The accountability envisaged for the Reserve Bank of India under the inflation targeting framework increases the credibility of monetary policy, said Reserve Bank of India Deputy Governor Michael Patra. Monetary policy is accountable to the people and there are no “escape clauses” here, he said.
The deputy governor’s comments come at a time the central bank is staring at its first failure under the new framework. Failure is defined as an inability to stay within the inflation target of 4 (+/-2)% for three consecutive quarters. In such an event, the central bank is required to write to the government explaining the reasons for the failure, steps taken to correct the situation and the timeline over which the central bank hopes to bring inflation down to acceptable levels.
With inflation currently seen staying above 6% for three consecutive quarters, the RBI will likely have to explain itself to the government.
While it is the RBI that is held accountable in the event of a failure, the MPC is required to hold a special meeting to draft the central bank’s response to the government, Patra said in response to questions on the diminished role of the committee.
India’s Monetary Policy Committee has raised the policy repo rate twice by a total of 90 basis points to 4.9%. But the extent of monetary tightening, as judged by the overnight inter-bank money rate, is higher at 130 basis points, Patra said.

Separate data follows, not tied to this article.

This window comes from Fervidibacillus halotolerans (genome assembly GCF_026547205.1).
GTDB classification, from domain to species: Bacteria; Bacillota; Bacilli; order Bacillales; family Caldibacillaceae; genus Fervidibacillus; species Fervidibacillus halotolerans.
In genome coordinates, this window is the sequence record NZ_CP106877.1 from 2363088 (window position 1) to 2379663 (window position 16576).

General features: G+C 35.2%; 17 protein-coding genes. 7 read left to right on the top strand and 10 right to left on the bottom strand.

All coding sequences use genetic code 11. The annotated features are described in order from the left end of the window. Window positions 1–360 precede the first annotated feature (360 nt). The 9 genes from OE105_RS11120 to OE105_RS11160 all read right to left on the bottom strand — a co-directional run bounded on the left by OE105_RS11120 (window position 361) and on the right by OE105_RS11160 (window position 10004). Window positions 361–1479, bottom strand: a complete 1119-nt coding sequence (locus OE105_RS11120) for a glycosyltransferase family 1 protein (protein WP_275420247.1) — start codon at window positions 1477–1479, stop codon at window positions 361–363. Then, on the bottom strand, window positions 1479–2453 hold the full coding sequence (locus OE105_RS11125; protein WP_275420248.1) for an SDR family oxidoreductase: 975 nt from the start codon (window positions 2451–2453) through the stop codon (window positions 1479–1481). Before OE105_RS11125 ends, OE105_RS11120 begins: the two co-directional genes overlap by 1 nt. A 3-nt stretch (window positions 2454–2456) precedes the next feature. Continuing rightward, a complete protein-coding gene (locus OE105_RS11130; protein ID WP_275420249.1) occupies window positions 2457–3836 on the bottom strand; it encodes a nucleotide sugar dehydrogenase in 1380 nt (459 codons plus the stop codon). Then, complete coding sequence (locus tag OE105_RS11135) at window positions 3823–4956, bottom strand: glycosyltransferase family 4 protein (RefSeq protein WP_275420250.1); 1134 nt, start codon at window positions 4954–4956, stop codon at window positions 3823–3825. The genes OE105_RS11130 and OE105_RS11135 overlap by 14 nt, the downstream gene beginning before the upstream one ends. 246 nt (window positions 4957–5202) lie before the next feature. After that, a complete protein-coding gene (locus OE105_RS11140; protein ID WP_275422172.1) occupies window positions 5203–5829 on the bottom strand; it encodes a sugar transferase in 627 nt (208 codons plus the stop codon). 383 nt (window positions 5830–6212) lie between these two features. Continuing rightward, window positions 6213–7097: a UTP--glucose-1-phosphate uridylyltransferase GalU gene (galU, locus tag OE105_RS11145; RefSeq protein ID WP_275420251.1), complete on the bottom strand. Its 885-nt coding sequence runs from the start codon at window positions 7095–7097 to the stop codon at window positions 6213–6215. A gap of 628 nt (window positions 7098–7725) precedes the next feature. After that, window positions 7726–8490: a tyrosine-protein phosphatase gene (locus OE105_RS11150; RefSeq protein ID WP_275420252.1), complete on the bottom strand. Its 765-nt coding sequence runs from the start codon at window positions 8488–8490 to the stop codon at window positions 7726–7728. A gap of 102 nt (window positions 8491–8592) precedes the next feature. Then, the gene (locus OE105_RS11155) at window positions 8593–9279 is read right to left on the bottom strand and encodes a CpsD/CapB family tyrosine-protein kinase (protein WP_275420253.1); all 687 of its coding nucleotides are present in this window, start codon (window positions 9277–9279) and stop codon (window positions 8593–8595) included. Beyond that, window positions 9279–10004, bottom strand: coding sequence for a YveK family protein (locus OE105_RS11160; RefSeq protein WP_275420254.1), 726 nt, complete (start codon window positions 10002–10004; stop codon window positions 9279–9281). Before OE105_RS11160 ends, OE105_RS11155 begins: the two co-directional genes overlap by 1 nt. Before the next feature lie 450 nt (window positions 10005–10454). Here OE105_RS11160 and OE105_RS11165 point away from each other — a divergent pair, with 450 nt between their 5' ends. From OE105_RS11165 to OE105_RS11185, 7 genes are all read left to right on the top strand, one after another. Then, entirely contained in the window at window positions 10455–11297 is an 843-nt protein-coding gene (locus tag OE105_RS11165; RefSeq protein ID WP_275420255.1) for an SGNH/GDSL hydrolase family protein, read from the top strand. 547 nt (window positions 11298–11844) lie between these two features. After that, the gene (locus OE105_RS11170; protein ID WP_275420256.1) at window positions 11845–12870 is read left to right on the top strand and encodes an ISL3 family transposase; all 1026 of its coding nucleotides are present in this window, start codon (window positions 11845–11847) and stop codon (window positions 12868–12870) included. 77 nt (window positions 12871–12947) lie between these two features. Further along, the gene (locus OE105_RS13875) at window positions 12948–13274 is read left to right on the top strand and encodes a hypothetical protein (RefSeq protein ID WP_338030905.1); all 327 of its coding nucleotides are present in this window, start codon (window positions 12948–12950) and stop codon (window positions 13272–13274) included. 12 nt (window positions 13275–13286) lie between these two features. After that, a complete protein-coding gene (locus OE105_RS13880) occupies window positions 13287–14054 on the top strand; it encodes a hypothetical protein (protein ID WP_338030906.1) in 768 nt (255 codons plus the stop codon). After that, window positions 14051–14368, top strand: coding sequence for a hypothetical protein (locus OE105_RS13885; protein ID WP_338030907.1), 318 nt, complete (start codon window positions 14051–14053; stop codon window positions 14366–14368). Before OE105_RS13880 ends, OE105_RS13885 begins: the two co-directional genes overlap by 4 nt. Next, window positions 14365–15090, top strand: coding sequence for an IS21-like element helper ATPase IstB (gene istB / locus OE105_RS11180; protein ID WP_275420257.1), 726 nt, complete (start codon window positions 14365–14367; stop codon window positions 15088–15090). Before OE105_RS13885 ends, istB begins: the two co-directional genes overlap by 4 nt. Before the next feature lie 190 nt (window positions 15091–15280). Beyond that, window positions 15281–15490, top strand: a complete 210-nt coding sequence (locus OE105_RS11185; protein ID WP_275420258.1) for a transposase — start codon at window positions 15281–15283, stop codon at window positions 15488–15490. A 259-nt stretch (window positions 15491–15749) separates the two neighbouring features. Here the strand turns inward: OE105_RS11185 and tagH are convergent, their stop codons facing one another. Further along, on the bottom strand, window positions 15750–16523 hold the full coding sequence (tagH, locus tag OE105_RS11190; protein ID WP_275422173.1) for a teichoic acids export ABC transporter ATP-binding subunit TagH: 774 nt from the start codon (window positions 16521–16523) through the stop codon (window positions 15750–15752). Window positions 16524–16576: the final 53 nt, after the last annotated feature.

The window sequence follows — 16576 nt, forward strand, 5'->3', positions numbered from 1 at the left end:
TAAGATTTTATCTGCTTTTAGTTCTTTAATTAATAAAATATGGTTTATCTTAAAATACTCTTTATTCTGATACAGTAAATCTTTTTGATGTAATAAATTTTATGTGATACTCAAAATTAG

Monetary policy has been tightened at a time the central bank feels the economy is able to bear it, the deputy governor said.
According to Patra, there are some early signs that inflation is peaking. The interest rate hikes would further influence the trajectory of inflation. “India may have to tighten less than major advanced economies,” Patra said.
The global economy is seeing the most coordinated monetary policy tightening cycle ever seen. While inflation is led by supply-side concerns, mending supplies takes time. “To gain time for supply response, monetary policy has to be deployed,” Patra said.
While the central bank rarely comments on the currency, Patra, on Friday, said that the RBI is active in the market and will not allow “jerky” movements in the currency. He, however, stuck to the script in saying that the RBI has no levels in mind for the rupee.
The expectation of a widening current account deficit in FY23 have led to pressure on the Indian currency. Patra said the situation is not as extreme as its been made out to be. The current account deficit narrowed in the fourth quarter of FY22 to 1.5% of GDP.
The country’s foreign exchange reserves, Patra said, are reasonably high and enough to mitigate the impact of a higher import bill.